- This is a cone 10 glaze that likes a hot firing.
- What I love about it: it fires from creamy white to dark orange, thick to thin; it pinholes beautifully where you trim; it has a wonderful feel; it doesn’t crawl.
- What I am unsatisfied with: It crazes a bit too much; it is too shiny; it doesn’t crawl :).
I reformulated this glaze to try and eliminate the excessive shine. This particular recipe needs to be applied extremely thick or they will only turn out a rather boring flat orange. But when thick…oooooo baby it’s nice. Notice there is no soda ash. I took it out as it kept flocculating the glaze and turning it “thin” no matter how much material was mixed into the slurry. So to keep the glaze nice and thick, don’t add any soda ash.
New American Shino
42 Neph Sye
33 Ball Clay
- This is a cone 10 reduction glaze
- What I love about it: The matte quality in this glaze is fantastic (if it works); the yellow color is also a very gorgeous soft earthy yellow; it fades to a black rocky color when thin.
- What I hate about it: The glaze settles VERY fast; the yellow color comes only if you’re lucky; it tends to have a greenish hue; if you dip too thin it comes out a washed out stony black color that is very rough to the touch (but I sand it down and it is actually really nice after being sanded!); it is inconsistent as of yet…needs some tweaking.
- Cone 10 reduction glaze
- What I love about it: The grey is variable from thick to thin, going from brown to red to greenish to grey and sometimes even a wonderful sea blue; it’s a beautiful matte glaze that feels wonderful too; great for pouring over large pieces.
- What I don’t like about it: Not very durable–metal marks from silverware, acidic drinks left inside overnight will etch the glaze; crazes
- This is a cone 10 reduction glaze.
- I dip my mugs one time only but for 12-15 seconds each. This ensures a nice thick coating that gives a fantastic color.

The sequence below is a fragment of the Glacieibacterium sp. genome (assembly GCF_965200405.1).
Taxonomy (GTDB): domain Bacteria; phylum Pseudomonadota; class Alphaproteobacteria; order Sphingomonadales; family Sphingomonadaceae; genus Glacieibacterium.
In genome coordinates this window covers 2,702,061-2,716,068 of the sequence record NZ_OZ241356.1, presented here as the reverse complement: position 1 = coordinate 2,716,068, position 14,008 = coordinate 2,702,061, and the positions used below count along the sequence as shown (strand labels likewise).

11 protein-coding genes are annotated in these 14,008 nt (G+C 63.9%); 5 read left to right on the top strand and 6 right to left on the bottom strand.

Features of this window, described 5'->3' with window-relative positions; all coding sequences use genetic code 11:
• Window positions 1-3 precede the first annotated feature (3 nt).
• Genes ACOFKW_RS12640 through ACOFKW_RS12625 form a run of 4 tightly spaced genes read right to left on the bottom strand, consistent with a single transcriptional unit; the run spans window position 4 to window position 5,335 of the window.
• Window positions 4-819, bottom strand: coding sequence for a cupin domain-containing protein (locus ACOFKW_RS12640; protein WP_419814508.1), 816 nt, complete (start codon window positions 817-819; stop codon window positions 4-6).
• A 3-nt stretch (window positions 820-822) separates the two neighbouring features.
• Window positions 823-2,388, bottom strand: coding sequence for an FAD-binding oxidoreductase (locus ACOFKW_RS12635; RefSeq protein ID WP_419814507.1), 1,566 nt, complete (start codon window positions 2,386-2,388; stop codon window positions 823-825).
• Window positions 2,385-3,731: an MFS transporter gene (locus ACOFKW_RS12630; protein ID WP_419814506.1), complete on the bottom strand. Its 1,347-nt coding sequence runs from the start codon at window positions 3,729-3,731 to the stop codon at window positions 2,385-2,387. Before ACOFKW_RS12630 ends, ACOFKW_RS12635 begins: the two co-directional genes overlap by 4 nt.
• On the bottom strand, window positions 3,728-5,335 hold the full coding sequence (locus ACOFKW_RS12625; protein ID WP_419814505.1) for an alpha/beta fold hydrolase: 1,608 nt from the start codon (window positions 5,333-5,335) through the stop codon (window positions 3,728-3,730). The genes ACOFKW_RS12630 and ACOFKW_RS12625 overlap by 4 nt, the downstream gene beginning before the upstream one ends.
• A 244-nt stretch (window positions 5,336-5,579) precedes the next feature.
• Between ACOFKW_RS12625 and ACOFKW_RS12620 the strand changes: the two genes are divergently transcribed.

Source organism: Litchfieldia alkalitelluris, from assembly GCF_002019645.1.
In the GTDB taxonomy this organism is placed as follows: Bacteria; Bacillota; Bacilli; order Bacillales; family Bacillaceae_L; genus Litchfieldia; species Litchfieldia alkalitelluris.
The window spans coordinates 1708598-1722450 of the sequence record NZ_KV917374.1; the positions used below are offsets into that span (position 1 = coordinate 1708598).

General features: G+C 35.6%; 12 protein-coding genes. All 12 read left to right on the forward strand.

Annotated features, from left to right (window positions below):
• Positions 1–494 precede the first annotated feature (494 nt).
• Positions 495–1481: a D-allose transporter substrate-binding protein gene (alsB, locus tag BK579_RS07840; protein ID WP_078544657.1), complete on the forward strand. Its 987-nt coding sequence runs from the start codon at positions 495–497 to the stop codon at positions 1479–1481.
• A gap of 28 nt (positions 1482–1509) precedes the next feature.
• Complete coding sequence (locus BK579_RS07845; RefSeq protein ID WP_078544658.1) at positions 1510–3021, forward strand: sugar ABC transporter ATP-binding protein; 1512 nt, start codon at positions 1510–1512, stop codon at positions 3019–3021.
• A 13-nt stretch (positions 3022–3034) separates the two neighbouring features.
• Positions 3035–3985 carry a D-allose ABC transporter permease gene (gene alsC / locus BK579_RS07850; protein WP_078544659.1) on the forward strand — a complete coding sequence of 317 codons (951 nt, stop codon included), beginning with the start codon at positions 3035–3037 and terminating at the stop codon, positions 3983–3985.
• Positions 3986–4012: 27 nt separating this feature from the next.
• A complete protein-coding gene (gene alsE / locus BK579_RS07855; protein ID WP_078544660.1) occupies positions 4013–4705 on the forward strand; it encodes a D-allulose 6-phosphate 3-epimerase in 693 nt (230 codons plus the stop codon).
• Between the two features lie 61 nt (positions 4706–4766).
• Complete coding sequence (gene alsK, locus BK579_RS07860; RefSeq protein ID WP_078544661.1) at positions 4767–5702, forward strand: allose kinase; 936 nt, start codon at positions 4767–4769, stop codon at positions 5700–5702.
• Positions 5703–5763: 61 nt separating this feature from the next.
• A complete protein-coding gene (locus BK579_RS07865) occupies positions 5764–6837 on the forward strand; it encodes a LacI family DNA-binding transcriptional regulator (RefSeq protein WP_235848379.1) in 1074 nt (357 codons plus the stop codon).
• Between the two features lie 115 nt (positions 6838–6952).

- What I love: The temmoku has a beautiful black color and the red breaks are AMAZING; it doesn’t run when you dip for 15 seconds, even at cone 10.5; it looks amazing with coffee inside a temmoku glazed mug.
- What I don’t like: the dried raw glaze can easily transfer from your fingertips to a white glazed pot without you noticing, and then you have red fingerprints on white pieces. It can either show your stamp really well, highlighting the letters, or (most of the time) will just cover the stamp and you can’t read it. I wipe away a little of the glaze with my finger when its still very wet. This helps.
- Cone 10 glaze reduction
- What I like: a beautiful glaze I love for porcelain mostly but can be really great with iron-rich clays too; crazes beautifully; very subtle and a lifetime of visual pleasure.
- What I don’t like: sometimes it scums a little bit on the inside of cups or bowls.
*Barium Carbonate is poisonous when raw and should be tested once fired. Recently, Strontium has been an option for 1:1 replacement. However, these glaze recipes require very little Barium Carbonate and the materials are well melted and there is almost zero chance of getting poisoned from Barium Carbonate from these fired wares. But please, always test your glazes.